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Chapter 1: Doing Business in Israel

Market Overview

  • The U.S. is Israel's largest single trading partner. Since signing a Free Trade Agreement in 1985, US-Israel–trade has grown eight-fold. Since 1995 nearly all trade tariffs between the U.S. and Israel have been eliminated.
  • In 2014, GDP real growth decreased to 2.5% from 3.2% in 2013. In 2012, Israel’s GDP real growth rate was 3%.
  • Israel’s GDP in 2014 was $268.3 billion.
  • In 2014, Per Capita GDP (PPP) increased to $33,400. In 2013, GDP Per Capita (PPP) was $33,300.
  • Israel’s 2014 inflation rate was 0.5%, down from 1.5% in 2013.
  • Israel’s 2014 unemployment rate was 6.6%, compared to 6.2% in 2013.
  • Exports of U.S. goods to Israel in 2014 were $15 billion, compared to $13.7 billion in 2013 and $14.3 billion in 2012.
  • U.S. imports from Israel were $23.0 billion in 2014, $22.8 billion in 2013 and $22.1 billion in 2012.

Market Challenges

  • Israel is a mature market in many sectors and U.S. companies will face significant local and international competition.
  • Agriculture trade regulations, IPR protection weaknesses, certain technical standards and regulatory uncertainties in the natural gas sector are non-tariff barriers. US Export Control regulations for re-exports are perceived as a challenge by Israeli manufacturers.
  • The political and security environment is tense because of the geopolitical situation in the nearby region.
  • The business environment and style will seem familiar to Americans, though dress may seem more informal and personal relationships play a greater role.

Market Opportunities

  • Hi-tech and defense dominate Israel's trade numbers, and Israel remains a global center for hi-tech design and R&D. Hi-tech continues to provide opportunities for U.S.-Israel commercial partnerships, specifically in ICT technologies including cyber security, safety and security equipment and services, defense equipment, medical technologies and biotechnology products. Power generation and education/training also represent good opportunities.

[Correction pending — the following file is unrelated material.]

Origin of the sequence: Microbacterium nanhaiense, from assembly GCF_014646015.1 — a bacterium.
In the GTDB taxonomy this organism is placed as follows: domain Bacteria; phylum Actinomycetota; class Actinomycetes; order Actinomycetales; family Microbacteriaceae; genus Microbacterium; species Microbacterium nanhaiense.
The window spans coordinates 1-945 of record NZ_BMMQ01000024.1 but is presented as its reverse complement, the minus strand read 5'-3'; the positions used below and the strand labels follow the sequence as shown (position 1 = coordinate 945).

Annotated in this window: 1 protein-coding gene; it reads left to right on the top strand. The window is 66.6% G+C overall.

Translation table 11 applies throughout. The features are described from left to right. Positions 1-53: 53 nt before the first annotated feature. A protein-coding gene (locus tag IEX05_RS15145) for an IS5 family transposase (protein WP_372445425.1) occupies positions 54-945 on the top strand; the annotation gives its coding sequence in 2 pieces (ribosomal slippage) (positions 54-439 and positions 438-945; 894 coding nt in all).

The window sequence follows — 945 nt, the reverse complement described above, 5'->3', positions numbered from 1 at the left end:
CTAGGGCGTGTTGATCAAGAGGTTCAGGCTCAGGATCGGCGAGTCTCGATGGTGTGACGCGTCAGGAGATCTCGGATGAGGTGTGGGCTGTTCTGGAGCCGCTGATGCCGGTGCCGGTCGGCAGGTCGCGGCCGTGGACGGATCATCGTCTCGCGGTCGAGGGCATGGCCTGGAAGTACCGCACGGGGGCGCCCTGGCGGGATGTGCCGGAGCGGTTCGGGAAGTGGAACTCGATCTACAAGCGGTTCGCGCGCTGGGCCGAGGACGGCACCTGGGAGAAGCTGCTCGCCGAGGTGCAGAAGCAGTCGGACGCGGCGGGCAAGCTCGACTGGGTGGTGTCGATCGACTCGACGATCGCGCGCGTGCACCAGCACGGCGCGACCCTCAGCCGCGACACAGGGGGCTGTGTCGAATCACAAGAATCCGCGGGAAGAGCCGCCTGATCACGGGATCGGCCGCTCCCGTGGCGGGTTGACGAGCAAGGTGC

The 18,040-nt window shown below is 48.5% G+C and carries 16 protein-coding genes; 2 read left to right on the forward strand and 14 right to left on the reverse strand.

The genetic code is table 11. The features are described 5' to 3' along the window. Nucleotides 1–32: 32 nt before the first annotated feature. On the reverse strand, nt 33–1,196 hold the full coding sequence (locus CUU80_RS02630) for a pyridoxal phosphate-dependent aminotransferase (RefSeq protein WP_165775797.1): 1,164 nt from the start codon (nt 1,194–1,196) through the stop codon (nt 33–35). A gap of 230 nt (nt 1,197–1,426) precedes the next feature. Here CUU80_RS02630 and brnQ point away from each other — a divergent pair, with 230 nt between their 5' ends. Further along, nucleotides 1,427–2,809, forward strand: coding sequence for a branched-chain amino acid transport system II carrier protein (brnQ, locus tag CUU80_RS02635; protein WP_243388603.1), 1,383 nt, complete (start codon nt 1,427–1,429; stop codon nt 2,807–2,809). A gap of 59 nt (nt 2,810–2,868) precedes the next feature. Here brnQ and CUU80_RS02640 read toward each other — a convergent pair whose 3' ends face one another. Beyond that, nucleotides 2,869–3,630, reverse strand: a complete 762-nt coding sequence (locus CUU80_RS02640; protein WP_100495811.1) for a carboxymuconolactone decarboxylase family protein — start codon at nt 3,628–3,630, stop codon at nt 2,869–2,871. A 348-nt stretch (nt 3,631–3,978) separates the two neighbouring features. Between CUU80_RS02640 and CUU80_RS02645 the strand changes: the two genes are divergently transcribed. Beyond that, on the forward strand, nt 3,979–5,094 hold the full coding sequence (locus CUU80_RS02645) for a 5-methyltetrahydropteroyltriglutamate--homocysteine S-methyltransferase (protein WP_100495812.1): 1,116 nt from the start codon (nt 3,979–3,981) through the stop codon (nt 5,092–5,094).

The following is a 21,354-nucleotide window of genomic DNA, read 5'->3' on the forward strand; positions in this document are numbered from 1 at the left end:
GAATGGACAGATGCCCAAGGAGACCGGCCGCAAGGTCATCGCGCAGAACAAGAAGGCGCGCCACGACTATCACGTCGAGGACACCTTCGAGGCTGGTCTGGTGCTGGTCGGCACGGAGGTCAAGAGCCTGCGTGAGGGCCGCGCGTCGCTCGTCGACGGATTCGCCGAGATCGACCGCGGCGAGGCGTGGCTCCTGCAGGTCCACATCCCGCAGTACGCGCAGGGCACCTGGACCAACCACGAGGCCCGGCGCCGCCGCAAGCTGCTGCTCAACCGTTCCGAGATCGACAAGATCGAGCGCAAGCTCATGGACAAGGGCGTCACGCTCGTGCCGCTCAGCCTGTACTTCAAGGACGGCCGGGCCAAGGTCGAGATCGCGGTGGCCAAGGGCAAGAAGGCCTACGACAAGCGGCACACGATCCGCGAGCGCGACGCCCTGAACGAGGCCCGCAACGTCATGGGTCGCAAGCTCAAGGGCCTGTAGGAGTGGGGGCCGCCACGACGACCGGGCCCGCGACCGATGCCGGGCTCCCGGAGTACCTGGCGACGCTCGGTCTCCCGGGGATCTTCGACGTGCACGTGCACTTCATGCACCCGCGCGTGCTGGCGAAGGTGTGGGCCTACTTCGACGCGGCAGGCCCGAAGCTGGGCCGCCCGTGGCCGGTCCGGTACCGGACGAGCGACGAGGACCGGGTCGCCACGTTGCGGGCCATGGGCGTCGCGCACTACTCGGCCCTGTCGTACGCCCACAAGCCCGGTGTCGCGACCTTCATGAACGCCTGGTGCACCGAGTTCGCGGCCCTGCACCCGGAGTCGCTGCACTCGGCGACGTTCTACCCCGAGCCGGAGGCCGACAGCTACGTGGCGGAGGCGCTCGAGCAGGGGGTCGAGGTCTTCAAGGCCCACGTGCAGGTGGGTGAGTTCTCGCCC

• U.S.-Israeli commercial linkages often consist of U.S. firms providing electronic inputs which Israeli firms integrate into final products destined for re-export.
  • Road technology and infrastructure projects could offer millions of dollars' worth of export opportunities for U.S. firms over the next five years, especially since Israel adopted U.S. standards in intelligent transportation systems.
  • Health IT - Israel is very advanced in the implementation of multifunctional, interoperable health IT systems built around electronic medical records. However, since local software development companies and integrators provide Israel’s health IT infrastructure and services, there are limited opportunities for U.S. SMEs in this sector.
  • Aerospace - Through the large USG Foreign Military Funding/Sales program in Israel, exceeding $3 billion annually, most major procurements for the Israel Air Force originate in the USA.  The Israel Air Force (IAF) is in the process of a staggered replacement of its F-16 fleet of fighter aircraft, and a helicopter procurement plan is under consideration.
  • Upstream Gas - Since 2009, Israel has discovered over 800 Billion Cubic Meters (BCM) of offshore natural gas.  U.S. energy company Noble Energy and its local partners are supplying gas from the Tamar field.  The future of the Leviathan field and Israel’s ability to develop the potential of its natural gas resources will depend on the final review by the Israeli government and legislators of the regulatory framework for the natural gas sector and on the energy companies’ ability to find reliable export partners for the gas.